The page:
‘Grinch’ musical draws its look straight from the book

SHARE ‘Grinch’ musical draws its look straight from the book


As villains go, he’s a corker: His heart is full of dirty socks. He has termites in his smile. Given a choice between hanging with him and a seasick crocodile? Easy. The crocodile wins. We are describing (in the immortal lyrics of Theodore Geisel aka Dr. Seuss) the Grinch, that bile-colored stealer of Christmas.

Immortalized in both Seuss’ 1957 picture book and the beloved 1966 animated TV special, the Grinch slithers into town Nov. 20 when “Dr. Seuss’ How The Grinch Stole Christmas! The Musical” opens at the Chicago Theatre.

“He’s almost kind of like Hannibal Lecter,” says Tony-winner Shuler Hensley who plays the title role in the indelible holiday parable. “He’s awful, but he can also be quite charming. And fascinating. You see his big, green, hairy hand coming into view near the start of the show, and it’s delightful. And a little terrifying.”

‘DR. SEUSS’ HOW THE GRINCH STOLE CHRISTMAS! THE MUSICAL’ When: Nov. 20-29 Where: Chicago Theatre, 175 N. State Tickets: $35-$125 Info: thechicagotheatre.com/thegrinch Run time: 90 minutes

A classically trained bass-baritone with a formidable physicality, the 6-foot-4 Hensley is well-suited to embody the chartreuse malcontent who sneaks into Whoville on Christmas Eve and absconds with everything from the presents to the roast beast. Casting aside, moving the snarliest holiday hater since Ebenezer Scrooge from page to stage is a tricky business. For director Matt August, the key to an authentic Grinch is staying word-for-word and picture-for-picture true to a story enshrined in 2012 by the School Library Journal as one of the Top 100 Picture Books of all time.

“If you flip through the pages of the book,” August says, “you’ll see every single illustration on stage during the musical — including that famous scene where the Grinch is racing up and down Mount Crumpit on his sleigh.”

You’ll also hear the two songs for which Seuss wrote the lyrics, the growling ode to misanthropy, “You’re a Mean One Mr. Grinch” and the joyous Whoville holiday anthem “Welcome Christmas.”

For lyricist/librettist Timothy Mason (who collaborated with Mel Marvin on the project), stretching Seuss’ picture book into a 90-minute musical meant figuring out how to add material without compromising Seuss’ singular voice or padding the show with superfluous filler. Like the book, the show is in verse. And the Grinch – even when his heart is “two sizes too small” — isn’t merely a two-dimensional cardboard cutout.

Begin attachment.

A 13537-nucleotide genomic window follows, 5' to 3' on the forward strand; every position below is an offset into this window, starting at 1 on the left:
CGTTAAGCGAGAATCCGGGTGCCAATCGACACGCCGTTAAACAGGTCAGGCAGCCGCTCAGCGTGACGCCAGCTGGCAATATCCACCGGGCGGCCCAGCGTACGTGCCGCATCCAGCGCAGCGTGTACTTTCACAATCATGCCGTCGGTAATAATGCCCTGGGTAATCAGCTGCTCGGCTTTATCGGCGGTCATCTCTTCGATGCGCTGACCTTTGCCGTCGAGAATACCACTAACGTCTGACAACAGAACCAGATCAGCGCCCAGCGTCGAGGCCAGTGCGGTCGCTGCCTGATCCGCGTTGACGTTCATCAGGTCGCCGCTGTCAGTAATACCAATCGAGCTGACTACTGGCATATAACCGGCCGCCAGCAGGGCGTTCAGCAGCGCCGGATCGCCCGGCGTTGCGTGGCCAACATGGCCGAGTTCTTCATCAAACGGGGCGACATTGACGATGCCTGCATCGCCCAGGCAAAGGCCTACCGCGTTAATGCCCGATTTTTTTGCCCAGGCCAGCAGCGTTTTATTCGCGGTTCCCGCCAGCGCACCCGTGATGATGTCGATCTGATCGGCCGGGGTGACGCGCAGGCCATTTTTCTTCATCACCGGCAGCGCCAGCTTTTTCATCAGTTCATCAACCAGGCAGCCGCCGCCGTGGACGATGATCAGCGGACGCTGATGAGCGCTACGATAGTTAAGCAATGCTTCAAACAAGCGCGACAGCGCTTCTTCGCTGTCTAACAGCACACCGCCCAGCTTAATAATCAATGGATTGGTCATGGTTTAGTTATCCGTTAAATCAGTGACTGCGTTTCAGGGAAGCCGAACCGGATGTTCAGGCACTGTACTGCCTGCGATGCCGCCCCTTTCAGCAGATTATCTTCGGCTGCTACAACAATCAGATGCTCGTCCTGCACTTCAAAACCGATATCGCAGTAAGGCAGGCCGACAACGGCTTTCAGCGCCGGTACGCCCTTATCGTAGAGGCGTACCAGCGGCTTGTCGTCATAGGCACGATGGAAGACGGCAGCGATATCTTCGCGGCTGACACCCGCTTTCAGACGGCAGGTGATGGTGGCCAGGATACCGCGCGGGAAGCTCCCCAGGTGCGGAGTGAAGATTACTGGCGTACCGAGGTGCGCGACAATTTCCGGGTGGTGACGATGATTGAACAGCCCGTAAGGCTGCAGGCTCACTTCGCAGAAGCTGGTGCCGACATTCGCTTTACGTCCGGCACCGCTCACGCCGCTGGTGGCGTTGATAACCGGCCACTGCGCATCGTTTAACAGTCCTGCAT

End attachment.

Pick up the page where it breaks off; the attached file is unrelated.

“Here’s the thing about the Grinch,” says Mason. “At his first appearance, you’re like ‘oh he’s a monster.’ But there’s something about him that is also sort of sad. You can imagine him being the sort of bitter, unhappy old guy who sits all by himself watching old movies all day.”

Well, not entirely all by himself. There is Max, the beleaguered puppy the Grinch mushes up and down the mountain, hauling a perilously (and hilariously) overladen sleigh. Played by two (human) actors, Max is the show’s narrator, an elderly pooch recalling his puppyhood adventure and the Grinch’s redemption.

“I think,” says Mason, “that Max is a point of entry for a lot of kids. They identify at first with the dog.”

Inevitably, adds August, audiences wind up identifying with the Grinch as well — even when he’s at his squinty-eyed vilest.

“Who doesn’t understand the impulse to withdraw sometimes?” August says. “I think that’s a primal, universal feeling we all have sometimes, the impulse to get away from absolutely everyone.”

The Grinch, of course, takes that impulse to extreme, hiding out in his icy cave and gleefully plotting the demise of Christmas. Those plans are expanded a bit from the book: Mason added a scene in which the Grinch dons a disguise and heads down to Whoville to buy a Santa suit and other necessaries, encountering the innocent, angelic and very tiny Cindy Lou Who as he makes his diabolical preparations. The two have a song together, “Santa for a Day.”

“Like all good Christmas songs, it’s not entirely happy,” says Mason. “Think of ‘I’ll Be Home for Christmas.’ It’s this happy, warm lyric and then he hits you with, ‘if only in my dreams.’ With ‘The Grinch,’ we found that everything in the story radiated out from that ‘Santa for a Day.’ That story goes back to the real genius of Dr. Seuss.

“He’s teaching you something in a way that you’re not even aware you’re being taught. You come away from ‘The Grinch’ thinking about the real meaning of Christmas, without being hit over the head with it.”

Catey Sullivan is a local freelance writer.

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